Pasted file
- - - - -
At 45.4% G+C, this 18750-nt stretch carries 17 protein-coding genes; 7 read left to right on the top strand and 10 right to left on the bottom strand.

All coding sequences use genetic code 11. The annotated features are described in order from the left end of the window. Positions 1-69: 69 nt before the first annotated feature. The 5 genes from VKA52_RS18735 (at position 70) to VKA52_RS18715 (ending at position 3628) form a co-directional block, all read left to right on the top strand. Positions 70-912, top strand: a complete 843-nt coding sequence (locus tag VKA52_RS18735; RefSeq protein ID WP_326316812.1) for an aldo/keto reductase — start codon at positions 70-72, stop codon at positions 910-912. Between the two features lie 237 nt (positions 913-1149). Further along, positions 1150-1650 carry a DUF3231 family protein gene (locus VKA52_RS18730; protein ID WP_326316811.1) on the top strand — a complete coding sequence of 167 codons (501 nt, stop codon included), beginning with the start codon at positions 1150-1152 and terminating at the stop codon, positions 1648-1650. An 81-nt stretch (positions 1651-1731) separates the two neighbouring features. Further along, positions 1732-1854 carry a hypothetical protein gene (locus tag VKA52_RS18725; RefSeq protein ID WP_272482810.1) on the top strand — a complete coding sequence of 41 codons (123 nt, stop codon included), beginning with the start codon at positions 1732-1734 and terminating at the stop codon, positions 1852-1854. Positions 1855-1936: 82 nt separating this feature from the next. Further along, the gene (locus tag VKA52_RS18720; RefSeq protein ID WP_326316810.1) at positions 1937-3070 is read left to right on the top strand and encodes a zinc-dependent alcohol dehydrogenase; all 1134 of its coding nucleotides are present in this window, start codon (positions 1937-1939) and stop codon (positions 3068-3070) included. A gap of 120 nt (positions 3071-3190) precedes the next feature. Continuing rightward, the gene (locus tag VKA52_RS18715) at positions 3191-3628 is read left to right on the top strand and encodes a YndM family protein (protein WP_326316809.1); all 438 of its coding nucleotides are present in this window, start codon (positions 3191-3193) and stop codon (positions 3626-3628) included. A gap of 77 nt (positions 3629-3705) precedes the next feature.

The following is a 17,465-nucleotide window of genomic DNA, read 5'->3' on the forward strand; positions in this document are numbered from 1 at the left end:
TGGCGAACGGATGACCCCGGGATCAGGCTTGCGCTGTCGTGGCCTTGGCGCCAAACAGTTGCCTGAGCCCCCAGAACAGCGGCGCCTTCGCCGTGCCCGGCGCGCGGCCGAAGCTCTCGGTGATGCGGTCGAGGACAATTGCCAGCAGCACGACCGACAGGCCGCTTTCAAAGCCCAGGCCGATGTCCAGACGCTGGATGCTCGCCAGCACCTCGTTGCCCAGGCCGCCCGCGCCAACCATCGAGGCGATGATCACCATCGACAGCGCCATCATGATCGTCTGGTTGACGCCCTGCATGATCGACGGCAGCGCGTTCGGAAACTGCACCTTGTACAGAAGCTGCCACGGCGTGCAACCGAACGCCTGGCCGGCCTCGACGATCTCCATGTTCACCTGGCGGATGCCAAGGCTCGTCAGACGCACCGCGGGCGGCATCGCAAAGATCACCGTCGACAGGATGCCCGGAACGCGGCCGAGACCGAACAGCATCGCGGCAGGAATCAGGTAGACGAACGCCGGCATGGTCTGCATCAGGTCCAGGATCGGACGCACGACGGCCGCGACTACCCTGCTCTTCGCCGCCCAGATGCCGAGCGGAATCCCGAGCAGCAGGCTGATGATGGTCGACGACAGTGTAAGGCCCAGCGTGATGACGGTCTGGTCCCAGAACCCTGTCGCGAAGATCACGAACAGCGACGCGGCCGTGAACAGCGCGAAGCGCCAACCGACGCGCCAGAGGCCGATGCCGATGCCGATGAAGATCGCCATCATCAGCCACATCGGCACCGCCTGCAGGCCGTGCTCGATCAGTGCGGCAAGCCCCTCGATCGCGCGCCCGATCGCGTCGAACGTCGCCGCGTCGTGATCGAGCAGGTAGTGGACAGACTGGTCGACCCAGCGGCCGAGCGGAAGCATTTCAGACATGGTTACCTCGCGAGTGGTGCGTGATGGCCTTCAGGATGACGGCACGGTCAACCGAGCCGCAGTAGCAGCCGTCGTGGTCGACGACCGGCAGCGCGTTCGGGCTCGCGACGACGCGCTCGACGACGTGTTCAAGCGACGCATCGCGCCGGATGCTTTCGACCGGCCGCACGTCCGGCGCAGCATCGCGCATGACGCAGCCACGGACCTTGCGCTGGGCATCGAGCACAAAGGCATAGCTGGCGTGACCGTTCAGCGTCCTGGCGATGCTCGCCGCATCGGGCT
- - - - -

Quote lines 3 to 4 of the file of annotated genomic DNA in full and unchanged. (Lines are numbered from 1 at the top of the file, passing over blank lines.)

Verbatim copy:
The following is a 17,465-nucleotide window of genomic DNA, read 5'->3' on the forward strand; positions in this document are numbered from 1 at the left end:
TGGCGAACGGATGACCCCGGGATCAGGCTTGCGCTGTCGTGGCCTTGGCGCCAAACAGTTGCCTGAGCCCCCAGAACAGCGGCGCCTTCGCCGTGCCCGGCGCGCGGCCGAAGCTCTCGGTGATGCGGTCGAGGACAATTGCCAGCAGCACGACCGACAGGCCGCTTTCAAAGCCCAGGCCGATGTCCAGACGCTGGATGCTCGCCAGCACCTCGTTGCCCAGGCCGCCCGCGCCAACCATCGAGGCGATGATCACCATCGACAGCGCCATCATGATCGTCTGGTTGACGCCCTGCATGATCGACGGCAGCGCGTTCGGAAACTGCACCTTGTACAGAAGCTGCCACGGCGTGCAACCGAACGCCTGGCCGGCCTCGACGATCTCCATGTTCACCTGGCGGATGCCAAGGCTCGTCAGACGCACCGCGGGCGGCATCGCAAAGATCACCGTCGACAGGATGCCCGGAACGCGGCCGAGACCGAACAGCATCGCGGCAGGAATCAGGTAGACGAACGCCGGCATGGTCTGCATCAGGTCCAGGATCGGACGCACGACGGCCGCGACTACCCTGCTCTTCGCCGCCCAGATGCCGAGCGGAATCCCGAGCAGCAGGCTGATGATGGTCGACGACAGTGTAAGGCCCAGCGTGATGACGGTCTGGTCCCAGAACCCTGTCGCGAAGATCACGAACAGCGACGCGGCCGTGAACAGCGCGAAGCGCCAACCGACGCGCCAGAGGCCGATGCCGATGCCGATGAAGATCGCCATCATCAGCCACATCGGCACCGCCTGCAGGCCGTGCTCGATCAGTGCGGCAAGCCCCTCGATCGCGCGCCCGATCGCGTCGAACGTCGCCGCGTCGTGATCGAGCAGGTAGTGGACAGACTGGTCGACCCAGCGGCCGAGCGGAAGCATTTCAGACATGGTTACCTCGCGAGTGGTGCGTGATGGCCTTCAGGATGACGGCACGGTCAACCGAGCCGCAGTAGCAGCCGTCGTGGTCGACGACCGGCAGCGCGTTCGGGCTCGCGACGACGCGCTCGACGACGTGTTCAAGCGACGCATCGCGCCGGATGCTTTCGACCGGCCGCACGTCCGGCGCAGCATCGCGCATGACGCAGCCACGGACCTTGCGCTGGGCATCGAGCACAAAGGCATAGCTGGCGTGACCGTTCAGCGTCCTGGCGATGCTCGCCGCATCGGGCT